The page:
Howell v. Travelers Indemnity Co.Annotate this Case
74 S.E.2d 610 (1953)
237 N.C. 227
HOWELL v. TRAVELERS INDEMNITY CO.
Supreme Court of North Carolina.
February 25, 1953.
*612 Basil L. Whitener and Ernest R. Warren, Gastonia, for plaintiff, appellant.
L. B. Hollowell, Gastonia, for defendant, appellee.
The appeal presents for decision the solitary question whether the plaintiff's evidence suffices to show that her loss is covered by the policy in suit.
Where a statute is applicable to a policy of insurance, the provisions of the statute enter into and form a part of the policy to the same extent as if they were actually written in it. In case a provision of the policy conflicts with a provision of the statute favorable to the insured, the provision of the statute controls. As a consequence, an insurance company can not avoid liability on a policy of insurance issued pursuant to a statute by omitting from the policy provisions favorable to the insured, which are required by the statute. Eckard v. Metropolitan Life Insurance Co., 210 N.C. 130, 185 S.E. 671; Fuller v. Lockhart, 209 N.C. 61, 182 S.E. 733; Hood, Com'r of Banks, ex rel. Bank of Summerfield v. Simpson, 206 N.C. 748, 175 S.E. 193; Headen v. Metropolitan Life Insurance Company, 206 N.C. 270, 173 S.E. 349.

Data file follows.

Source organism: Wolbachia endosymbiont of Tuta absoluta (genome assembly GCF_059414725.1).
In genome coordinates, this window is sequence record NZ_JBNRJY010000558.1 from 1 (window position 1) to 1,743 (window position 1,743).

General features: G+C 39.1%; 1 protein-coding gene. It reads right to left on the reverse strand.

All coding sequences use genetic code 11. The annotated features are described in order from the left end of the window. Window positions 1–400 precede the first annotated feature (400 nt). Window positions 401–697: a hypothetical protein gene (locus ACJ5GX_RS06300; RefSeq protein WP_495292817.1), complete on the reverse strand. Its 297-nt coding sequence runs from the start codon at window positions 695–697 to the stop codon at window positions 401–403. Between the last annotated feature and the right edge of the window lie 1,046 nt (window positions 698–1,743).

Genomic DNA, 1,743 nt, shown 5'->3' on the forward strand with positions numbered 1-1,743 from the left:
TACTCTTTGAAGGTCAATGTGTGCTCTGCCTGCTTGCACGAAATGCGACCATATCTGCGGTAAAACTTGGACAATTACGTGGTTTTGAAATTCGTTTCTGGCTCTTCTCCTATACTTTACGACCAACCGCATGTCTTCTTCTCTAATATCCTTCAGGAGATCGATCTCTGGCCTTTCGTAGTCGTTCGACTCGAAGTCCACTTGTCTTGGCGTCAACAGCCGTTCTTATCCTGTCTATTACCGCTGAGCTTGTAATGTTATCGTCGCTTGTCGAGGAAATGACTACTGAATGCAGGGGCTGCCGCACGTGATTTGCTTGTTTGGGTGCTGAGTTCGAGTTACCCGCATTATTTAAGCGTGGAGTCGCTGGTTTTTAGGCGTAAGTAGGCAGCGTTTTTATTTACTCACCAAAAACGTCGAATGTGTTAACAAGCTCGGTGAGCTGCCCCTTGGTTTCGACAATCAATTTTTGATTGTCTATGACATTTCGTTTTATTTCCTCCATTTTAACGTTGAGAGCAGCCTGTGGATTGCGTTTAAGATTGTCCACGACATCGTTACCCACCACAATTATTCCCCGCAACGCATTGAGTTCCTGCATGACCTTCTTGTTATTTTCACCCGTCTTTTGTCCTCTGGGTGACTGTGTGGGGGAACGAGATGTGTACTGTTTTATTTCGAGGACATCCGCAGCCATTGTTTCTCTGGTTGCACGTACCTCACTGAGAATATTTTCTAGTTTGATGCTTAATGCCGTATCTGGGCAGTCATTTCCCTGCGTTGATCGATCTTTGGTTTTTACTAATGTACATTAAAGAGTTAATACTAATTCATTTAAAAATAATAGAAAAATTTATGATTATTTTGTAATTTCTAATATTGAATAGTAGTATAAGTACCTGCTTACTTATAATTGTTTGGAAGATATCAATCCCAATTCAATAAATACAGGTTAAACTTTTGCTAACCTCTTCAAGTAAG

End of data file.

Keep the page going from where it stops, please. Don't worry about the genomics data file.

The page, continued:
The reverse of these propositions is equally true. An insurance company can not be held liable upon a policy of insurance beyond the limits of coverage specified in it, if the limits of coverage are consistent with the statute under which the policy is issued. Keystone Mutual Casualty Co. of Pittsburgh, Pa., v. Hinds, 180 Md. 676, 26 A.2d 761.
Motor vehicle insurance carriers issue two general types of motor vehicle liability policies. One is an owner's policy, which insures the holder against legal liability for injuries to others arising out of the ownership, use or operation of a motor vehicle owned by him; and the other is an operator's policy, which insures the holder against legal liability for injuries to others arising out of the use by him of a motor vehicle not owned by him.
The trial judge construed the policy in suit to be an owner's motor vehicle liability policy, insuring Lipscomb against legal liability *613 for injuries to others arising out of the ownership, use or operation of a particular motor vehicle explicitly described in it, i. e., Lipscomb's 1933 Ford. He adjudged the plaintiff's evidence insufficient to carry the case to the jury because it showed that the automobile involved in the accident resulting in the plaintiff's bodily injury and property damage was not the automobile described by the policy.